This post by Aral Balkan was originally published on

I’m excited to announce that I’ve been elected to the DiEM25 Advisory Panel to help lead a new initiative with Renata Avila to craft DiEM25’s 7th pillar: a progressive tech policy for a democratic Europe. 

>Diem 25: The 7th pillar – a progressive tech policy that guarantees individual sovereignty and a healthy commons from on Vimeo.

I’m joining the DiEM25 Advisory Panel to help lead a new initiative with Coordinating Collective member (and good friend and long-time ally) Renata Avila to craft the 7th pillar of DiEM25’s Progressive Agenda for Europe: An Internet of People.

Beyond surveillance capitalism

Today, we see a Europe in the throes of wholesale capitulation to the digital imperialism of Silicon Valley. We are worried to observe Europe’s growing dependence on the centralised, surveillance-based technologies of a handful of American platform monopolies that share an intimate relationship with the US government. This state of affairs doesn’t bode well for the individual sovereignty of Europe’s citizens or for the national sovereignty of Europe’s member states.

We also see, however, a unique potential in Europe – with its unique history, culture, and approach to human rights – to diverge from this current system of surveillance capitalism and mark its own progressive path ahead.

Progressive tech policy for a democratic Europe

The mission of our initiative is to start a Pan-European process, working together with members of the DiEM25 Network from across Europe, to draft a progressive tech policy for a democratic Europe.

DiEM 25: Next stop 2019? May 25-26, 2017 at the Volksbühne, Berlin

Our policy must achieve two important goals. First, in the short term, we must effectively regulate Silicon Valley’s abusive business model in Europe. Second, in the medium-to-long term, we must fund and create an ethical alternative to surveillance capitalism.

Imagine an Internet where everyone owns and controls their own space.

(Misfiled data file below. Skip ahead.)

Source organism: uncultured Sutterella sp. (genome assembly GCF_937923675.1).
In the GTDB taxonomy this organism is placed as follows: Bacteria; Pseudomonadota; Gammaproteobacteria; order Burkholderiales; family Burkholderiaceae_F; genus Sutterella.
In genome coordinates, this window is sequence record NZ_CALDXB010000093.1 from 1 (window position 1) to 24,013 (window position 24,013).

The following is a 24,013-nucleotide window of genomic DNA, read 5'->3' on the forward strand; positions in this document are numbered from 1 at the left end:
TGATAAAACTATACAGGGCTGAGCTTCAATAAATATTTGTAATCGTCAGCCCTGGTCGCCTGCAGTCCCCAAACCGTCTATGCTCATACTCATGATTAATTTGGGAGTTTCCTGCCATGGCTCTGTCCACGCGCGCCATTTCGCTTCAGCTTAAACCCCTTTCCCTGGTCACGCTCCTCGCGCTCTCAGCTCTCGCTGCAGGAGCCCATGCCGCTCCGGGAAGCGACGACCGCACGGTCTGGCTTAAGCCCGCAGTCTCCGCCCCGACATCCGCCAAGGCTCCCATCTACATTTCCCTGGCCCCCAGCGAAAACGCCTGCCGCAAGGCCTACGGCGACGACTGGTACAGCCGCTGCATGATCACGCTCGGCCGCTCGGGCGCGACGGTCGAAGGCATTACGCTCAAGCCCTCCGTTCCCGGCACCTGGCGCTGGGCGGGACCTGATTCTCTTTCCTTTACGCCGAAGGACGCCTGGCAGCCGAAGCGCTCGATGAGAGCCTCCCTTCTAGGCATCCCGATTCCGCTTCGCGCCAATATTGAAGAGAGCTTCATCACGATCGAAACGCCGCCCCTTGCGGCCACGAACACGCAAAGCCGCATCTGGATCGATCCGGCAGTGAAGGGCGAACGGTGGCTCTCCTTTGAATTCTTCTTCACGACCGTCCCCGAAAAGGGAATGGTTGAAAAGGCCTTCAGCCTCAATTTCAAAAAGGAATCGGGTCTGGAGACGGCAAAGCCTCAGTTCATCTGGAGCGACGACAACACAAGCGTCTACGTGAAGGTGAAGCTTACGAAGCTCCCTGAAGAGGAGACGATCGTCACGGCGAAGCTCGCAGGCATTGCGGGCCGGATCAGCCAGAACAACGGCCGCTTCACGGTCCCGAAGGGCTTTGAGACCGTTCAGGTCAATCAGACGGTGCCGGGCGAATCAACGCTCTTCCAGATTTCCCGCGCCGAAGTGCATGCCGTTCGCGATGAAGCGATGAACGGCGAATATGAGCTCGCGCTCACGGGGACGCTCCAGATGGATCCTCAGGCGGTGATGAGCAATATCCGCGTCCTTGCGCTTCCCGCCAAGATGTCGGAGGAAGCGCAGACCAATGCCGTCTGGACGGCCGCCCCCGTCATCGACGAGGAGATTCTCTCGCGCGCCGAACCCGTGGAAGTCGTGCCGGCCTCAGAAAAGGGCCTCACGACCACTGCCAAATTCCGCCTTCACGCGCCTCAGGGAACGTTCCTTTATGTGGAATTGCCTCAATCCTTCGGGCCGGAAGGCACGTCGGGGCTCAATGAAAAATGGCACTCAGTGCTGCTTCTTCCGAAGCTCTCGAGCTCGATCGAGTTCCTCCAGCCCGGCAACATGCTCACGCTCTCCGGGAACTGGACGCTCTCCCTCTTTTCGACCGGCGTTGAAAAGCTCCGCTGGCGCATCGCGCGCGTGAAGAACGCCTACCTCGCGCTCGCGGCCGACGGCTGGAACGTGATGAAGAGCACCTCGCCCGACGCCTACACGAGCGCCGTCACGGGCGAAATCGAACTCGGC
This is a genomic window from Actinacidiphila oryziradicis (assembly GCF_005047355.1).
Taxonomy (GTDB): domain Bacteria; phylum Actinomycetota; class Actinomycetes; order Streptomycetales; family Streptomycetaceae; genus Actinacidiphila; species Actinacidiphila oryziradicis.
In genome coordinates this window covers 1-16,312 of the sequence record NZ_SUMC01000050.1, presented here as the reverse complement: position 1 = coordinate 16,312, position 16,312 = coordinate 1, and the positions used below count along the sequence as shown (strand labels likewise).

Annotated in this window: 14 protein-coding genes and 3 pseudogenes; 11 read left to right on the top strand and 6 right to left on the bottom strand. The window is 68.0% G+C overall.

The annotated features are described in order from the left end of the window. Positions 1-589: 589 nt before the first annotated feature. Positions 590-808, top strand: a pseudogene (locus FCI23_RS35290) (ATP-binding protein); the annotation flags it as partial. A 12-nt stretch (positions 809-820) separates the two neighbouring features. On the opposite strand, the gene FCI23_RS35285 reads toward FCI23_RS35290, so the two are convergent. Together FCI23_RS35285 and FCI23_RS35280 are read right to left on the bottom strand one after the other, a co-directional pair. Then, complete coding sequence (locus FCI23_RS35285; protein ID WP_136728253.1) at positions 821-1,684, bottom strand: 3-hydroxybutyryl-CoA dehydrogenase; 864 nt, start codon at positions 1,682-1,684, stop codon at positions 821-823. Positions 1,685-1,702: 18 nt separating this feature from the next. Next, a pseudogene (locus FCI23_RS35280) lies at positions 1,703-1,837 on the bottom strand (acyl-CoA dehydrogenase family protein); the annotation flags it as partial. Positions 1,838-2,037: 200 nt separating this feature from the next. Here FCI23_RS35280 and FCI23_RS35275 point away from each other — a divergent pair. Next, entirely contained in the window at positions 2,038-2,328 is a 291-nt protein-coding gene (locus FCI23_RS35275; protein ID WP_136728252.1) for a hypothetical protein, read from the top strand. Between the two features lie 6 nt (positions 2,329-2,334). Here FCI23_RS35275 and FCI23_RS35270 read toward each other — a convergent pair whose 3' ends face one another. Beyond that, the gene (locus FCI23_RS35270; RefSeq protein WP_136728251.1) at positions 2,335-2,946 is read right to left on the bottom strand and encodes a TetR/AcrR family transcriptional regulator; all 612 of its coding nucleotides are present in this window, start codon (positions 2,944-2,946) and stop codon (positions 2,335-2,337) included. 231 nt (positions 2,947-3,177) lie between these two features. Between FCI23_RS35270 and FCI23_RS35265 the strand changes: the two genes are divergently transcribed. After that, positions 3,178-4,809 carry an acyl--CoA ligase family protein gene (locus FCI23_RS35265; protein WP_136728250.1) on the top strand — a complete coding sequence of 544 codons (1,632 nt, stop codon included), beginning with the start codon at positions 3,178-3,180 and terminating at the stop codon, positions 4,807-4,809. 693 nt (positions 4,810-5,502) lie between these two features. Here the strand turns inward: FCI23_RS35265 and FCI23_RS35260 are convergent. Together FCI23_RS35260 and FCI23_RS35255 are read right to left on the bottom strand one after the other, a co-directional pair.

Our guiding principles in drafting the 7th pillar of the Progressive Agenda For Europe are the Universal Declaration of Human Rights, the Four Freedoms of the Free Software, the Ethical Design Manifesto, the “Share Alike” philosophy of Creative Commons, and a profound respect for – and a desire to protect and encourage – individual sovereignty and a healthy commons as prerequisites for democracy and progressive internationalism.

An Internet of People

In the words of Audre Lorde, “the master’s tools will never dismantle the master’s house”. A democratic Europe and a progressive internationalism cannot be achieved without democratic, progressive technological infrastructure.

We will take the first steps of drafting the 7th pillar in Berlin this Thursday.

The Internet of People imagines a decentralised, free and open, interoperable, sustainable, and democratic technology infrastructure for a democratic Europe and beyond. It is our progressive counter-narrative to the exploitative, centralised, and feudalistic mainstream narrative exported by Silicon Valley.

Imagine an Internet where everyone owns and controls their own space. Imagine a world where the ability to do this is acknowledged as a basic human right.

In such a world, all of your smart devices – the various technological extensions of your self – connect to your own sovereign node (and to each other) instead of to faceless corporations. That is the Internet of People. The Internet of People is an Internet that respects and protects your human rights and the integrity of your self. It is a basic prerequisite for personhood in the digital age.

It starts in Berlin on May 25th…

We will take the first steps of drafting the 7th pillar in Berlin this Thursday as DiEM25 meets to answer the important question: How can we take our European New Deal to the ballot box in every corner of Europe, and make it a reality?

Renata and I will be holding a 90-minute panel on the 25th to introduce the core philosophy and goals of the 7th pillar. During the first-half of our panel, we will be joined for short presentations by representatives from Free Software Foundation Europe and The Commons Network, Polina Malaja and Sophie Bloemen. The remainder of the panel will be an open round-table discussion with DiEM25 members. In the evening, Renata and I will take to the main stage to introduce the initiative alongside DiEM25 founders Yanis Varoufakis and Srećko Horvat.

Renata and I look forward to working together with the DiEM25 Network across Europe and beyond to craft a progressive, democratic, inspiring European vision to counter Silicon Valley’s neoliberal narrative of surveillance capitalism.

Here’s to an Internet of People, a democratic Europe, and to progressive internationalism.

About the author: Aral Balkan is an activist, designer, and developer. He’s of, a tiny social enterprise working for social justice in the digital age.

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